It’s not just any old train station that can be the venue for a black-tie presidential inaugural ball. But the lavish Union Station, not far from the US Capitol Building, is one of the few that does. It’s an impressive blend of form and function.
The U.S. Capitol Building is one of Washington DC’s most distinctive buildings. In fact, you’d be surprised how many tourists find the building so recognizable and in such a conspicuous location that they assume it must be the White House.
For what is really just a big, stone tower you’d expect the Washington Monument to be a boring thing to take photos of. But this isn’t just any old tower and happens to be near some of the world’s great landmarks, making for a bunch of ways and vantage points to get some interesting shots.
As both the home and office of the President of the United States, the White House is probably the most widely recognized building in Washington DC.
The Lincoln Memorial Reflecting Pool does what it does best very well indeed, providing some great photographic opportunities for capturing reflections of the Lincoln Memorial and Washington Monument.
Arlington Memorial Bridge runs across the Potomac from the Lincoln Memorial to Arlington National Cemetery, one of six bridges connecting Virginia with the District of Columbia.
The FDR Memorial, on the western bank of the Tidal Basin, is dedicated to the 32nd president but also features the twin challenges that defined the era: the Great Depression and the Second World War.
With the notable exception of the Pentagon Memorial on its southwest corner, the entire Pentagon reservation is strictly a no-photography zone.
The Einstein Memorial, featuring a 21-foot, stylized bronze statue of physicist Albert Einstein, sits in a grove of holly and elm trees on the Constitution Avenue side of the grounds of the National Academy of Sciences.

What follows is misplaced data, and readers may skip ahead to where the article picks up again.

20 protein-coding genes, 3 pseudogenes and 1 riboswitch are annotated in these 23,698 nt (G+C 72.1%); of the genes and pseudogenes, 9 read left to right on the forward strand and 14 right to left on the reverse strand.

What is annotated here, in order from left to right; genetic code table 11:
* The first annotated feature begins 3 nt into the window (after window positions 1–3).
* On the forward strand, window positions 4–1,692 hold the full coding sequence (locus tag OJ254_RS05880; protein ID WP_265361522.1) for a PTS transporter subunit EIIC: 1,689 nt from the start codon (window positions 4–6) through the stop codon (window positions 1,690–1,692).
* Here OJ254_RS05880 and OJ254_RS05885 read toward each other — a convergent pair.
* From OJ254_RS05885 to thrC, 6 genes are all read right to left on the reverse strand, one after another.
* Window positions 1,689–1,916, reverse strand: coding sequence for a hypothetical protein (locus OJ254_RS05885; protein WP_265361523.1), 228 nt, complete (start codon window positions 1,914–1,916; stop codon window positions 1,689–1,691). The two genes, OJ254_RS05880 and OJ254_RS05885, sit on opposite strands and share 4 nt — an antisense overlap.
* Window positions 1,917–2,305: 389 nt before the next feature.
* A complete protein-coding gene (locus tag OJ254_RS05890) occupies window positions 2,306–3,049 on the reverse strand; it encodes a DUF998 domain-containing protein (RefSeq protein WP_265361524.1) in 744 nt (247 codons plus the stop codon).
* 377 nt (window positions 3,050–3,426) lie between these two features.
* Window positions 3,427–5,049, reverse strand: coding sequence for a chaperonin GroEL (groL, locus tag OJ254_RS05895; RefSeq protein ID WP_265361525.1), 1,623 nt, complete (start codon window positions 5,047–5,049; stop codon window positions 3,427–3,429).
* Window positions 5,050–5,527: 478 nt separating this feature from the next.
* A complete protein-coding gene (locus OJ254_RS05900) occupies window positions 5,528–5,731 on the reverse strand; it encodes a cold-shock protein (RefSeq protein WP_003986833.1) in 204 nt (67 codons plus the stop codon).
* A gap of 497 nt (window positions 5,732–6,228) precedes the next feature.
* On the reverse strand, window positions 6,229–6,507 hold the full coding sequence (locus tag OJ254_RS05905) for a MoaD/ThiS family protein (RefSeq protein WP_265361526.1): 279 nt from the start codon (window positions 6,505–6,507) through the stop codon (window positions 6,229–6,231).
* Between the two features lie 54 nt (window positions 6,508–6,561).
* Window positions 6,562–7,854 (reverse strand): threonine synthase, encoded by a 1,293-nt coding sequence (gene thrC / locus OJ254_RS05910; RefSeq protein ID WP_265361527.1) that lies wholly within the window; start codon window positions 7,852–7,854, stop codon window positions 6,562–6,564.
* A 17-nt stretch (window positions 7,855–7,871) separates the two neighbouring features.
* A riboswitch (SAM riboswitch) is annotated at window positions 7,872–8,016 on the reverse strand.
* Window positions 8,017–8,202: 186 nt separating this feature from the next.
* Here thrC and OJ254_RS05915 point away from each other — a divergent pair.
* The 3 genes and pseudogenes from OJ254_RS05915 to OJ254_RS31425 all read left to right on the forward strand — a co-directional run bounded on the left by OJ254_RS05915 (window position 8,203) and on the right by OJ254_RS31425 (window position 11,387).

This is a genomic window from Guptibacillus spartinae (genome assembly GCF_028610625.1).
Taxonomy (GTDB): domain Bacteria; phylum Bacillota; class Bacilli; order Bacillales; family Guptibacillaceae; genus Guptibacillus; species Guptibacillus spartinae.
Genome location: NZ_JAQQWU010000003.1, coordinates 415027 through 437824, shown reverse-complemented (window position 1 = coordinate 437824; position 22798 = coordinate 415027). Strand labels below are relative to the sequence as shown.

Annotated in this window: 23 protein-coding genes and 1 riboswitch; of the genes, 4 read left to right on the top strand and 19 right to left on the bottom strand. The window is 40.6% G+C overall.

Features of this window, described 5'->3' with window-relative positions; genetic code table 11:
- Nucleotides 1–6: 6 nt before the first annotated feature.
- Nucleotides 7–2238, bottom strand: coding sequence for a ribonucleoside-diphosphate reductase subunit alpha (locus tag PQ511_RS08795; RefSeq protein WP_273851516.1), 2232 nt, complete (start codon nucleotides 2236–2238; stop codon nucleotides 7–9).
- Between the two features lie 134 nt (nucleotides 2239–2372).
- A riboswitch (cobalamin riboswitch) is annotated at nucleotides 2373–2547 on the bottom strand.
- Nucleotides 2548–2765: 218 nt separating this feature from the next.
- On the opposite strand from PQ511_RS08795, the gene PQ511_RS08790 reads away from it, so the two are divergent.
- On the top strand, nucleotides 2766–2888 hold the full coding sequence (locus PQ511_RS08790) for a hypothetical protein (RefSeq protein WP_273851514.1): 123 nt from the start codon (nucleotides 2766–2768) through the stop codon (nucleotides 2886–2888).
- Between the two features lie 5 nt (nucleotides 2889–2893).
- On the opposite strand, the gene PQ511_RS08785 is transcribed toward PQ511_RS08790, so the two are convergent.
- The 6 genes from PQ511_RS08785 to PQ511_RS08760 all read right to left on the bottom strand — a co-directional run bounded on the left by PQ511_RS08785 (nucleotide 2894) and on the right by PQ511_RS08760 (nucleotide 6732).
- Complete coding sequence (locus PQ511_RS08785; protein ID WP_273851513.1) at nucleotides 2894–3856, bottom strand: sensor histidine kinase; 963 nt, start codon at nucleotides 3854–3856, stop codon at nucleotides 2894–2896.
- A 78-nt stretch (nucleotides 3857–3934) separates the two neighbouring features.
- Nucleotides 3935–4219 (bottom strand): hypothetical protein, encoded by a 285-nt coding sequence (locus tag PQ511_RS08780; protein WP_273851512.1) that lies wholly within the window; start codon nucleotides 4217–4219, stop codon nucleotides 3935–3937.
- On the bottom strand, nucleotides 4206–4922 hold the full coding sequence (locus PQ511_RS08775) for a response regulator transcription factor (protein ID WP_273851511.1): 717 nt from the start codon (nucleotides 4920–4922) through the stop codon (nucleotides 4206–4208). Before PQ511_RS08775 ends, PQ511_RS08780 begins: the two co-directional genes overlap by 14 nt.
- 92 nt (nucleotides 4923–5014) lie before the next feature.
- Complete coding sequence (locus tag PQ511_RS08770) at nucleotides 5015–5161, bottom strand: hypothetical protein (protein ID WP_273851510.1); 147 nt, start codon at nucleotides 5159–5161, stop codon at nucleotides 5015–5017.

Tucked away between the Jefferson Memorial and the 14th Street Bridge, the George Mason Memorial commemorates one of the lesser known founding fathers and Virginia plantation owner, George Mason.
The World War I Memorial near the Lincoln Memorial Reflecting Pool isn’t well known or much visited. It has been neglected and forgotten for decades but in the past few years has gotten some long-overdue attention.
The Korean War Veterans Memorial, unveiled in 1992, consists of several elements designed by different people and groups. It has a triangular footprint with the main elements being “The Column” consisting of 19 stainless steel solders, each over 7 feet tall.
The Vietnam Veterans Memorial on the National Mall near the Lincoln Memorial memorializes Americans who served and died in the Vietnam War. The reflective wall, in particular, offers some interesting photo opportunities.
The Pentagon Memorial commemorates the 184 victims of the September 11, 2001, attack on the Pentagon.
The United States Air Force Memorial, in a small, raised space between Arlington National Cemetery and the Pentagon, was opened in October 2006.
The National World War II Memorial sits at the opposite end of the Reflecting Pool from the Lincoln Memorial and not far from the Washington Monument.
Arlington National Cemetery is probably the most famous cemetery in the United States. Directly across the Potomac from the Lincoln Memorial, and connected by Memorial Bridge, it occupies a 624-acre site next to the Pentagon.
Sitting on an island on the southern axis of the National Mall, the Jefferson Memorial is dedicated to one of the most famous and influential of the Founding Fathers.
The Lincoln Memorial is one of the grandest and most distinctive of Washington’s monuments. Anchoring the western end of the National Mall and framed by the Reflecting Pool, it’s an outsized tribute to an American president who played an outsized role in America’s history: Abraham Lincoln.